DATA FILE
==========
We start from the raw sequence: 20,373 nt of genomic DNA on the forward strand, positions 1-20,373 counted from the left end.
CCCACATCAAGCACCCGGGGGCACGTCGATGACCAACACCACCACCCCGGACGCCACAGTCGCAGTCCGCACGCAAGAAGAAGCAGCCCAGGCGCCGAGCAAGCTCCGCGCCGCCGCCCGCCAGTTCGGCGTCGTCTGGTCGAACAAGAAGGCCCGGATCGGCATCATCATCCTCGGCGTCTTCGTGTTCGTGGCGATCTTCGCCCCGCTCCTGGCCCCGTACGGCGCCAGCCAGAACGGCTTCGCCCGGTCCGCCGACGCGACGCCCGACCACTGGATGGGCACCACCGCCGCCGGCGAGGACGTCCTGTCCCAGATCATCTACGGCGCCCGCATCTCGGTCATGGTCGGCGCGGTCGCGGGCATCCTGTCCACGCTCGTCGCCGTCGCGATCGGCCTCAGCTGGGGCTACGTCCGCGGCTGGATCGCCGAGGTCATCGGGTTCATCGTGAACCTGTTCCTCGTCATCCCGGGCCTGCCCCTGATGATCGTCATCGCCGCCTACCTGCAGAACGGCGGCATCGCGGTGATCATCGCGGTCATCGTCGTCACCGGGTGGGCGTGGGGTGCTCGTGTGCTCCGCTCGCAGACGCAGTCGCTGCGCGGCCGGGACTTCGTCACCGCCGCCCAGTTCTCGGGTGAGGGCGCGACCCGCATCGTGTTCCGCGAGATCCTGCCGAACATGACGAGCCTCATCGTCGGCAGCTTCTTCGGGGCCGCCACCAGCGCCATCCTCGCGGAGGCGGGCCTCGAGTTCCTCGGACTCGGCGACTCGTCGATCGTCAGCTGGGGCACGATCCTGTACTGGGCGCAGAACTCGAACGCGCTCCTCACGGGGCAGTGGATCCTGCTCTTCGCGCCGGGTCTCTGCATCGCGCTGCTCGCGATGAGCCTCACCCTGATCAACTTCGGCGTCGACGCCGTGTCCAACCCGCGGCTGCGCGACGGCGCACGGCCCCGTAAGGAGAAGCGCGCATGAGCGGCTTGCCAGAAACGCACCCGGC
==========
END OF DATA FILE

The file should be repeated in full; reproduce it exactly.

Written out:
We start from the raw sequence: 20,373 nt of genomic DNA on the forward strand, positions 1-20,373 counted from the left end.
CCCACATCAAGCACCCGGGGGCACGTCGATGACCAACACCACCACCCCGGACGCCACAGTCGCAGTCCGCACGCAAGAAGAAGCAGCCCAGGCGCCGAGCAAGCTCCGCGCCGCCGCCCGCCAGTTCGGCGTCGTCTGGTCGAACAAGAAGGCCCGGATCGGCATCATCATCCTCGGCGTCTTCGTGTTCGTGGCGATCTTCGCCCCGCTCCTGGCCCCGTACGGCGCCAGCCAGAACGGCTTCGCCCGGTCCGCCGACGCGACGCCCGACCACTGGATGGGCACCACCGCCGCCGGCGAGGACGTCCTGTCCCAGATCATCTACGGCGCCCGCATCTCGGTCATGGTCGGCGCGGTCGCGGGCATCCTGTCCACGCTCGTCGCCGTCGCGATCGGCCTCAGCTGGGGCTACGTCCGCGGCTGGATCGCCGAGGTCATCGGGTTCATCGTGAACCTGTTCCTCGTCATCCCGGGCCTGCCCCTGATGATCGTCATCGCCGCCTACCTGCAGAACGGCGGCATCGCGGTGATCATCGCGGTCATCGTCGTCACCGGGTGGGCGTGGGGTGCTCGTGTGCTCCGCTCGCAGACGCAGTCGCTGCGCGGCCGGGACTTCGTCACCGCCGCCCAGTTCTCGGGTGAGGGCGCGACCCGCATCGTGTTCCGCGAGATCCTGCCGAACATGACGAGCCTCATCGTCGGCAGCTTCTTCGGGGCCGCCACCAGCGCCATCCTCGCGGAGGCGGGCCTCGAGTTCCTCGGACTCGGCGACTCGTCGATCGTCAGCTGGGGCACGATCCTGTACTGGGCGCAGAACTCGAACGCGCTCCTCACGGGGCAGTGGATCCTGCTCTTCGCGCCGGGTCTCTGCATCGCGCTGCTCGCGATGAGCCTCACCCTGATCAACTTCGGCGTCGACGCCGTGTCCAACCCGCGGCTGCGCGACGGCGCACGGCCCCGTAAGGAGAAGCGCGCATGAGCGGCTTGCCAGAAACGCACCCGGC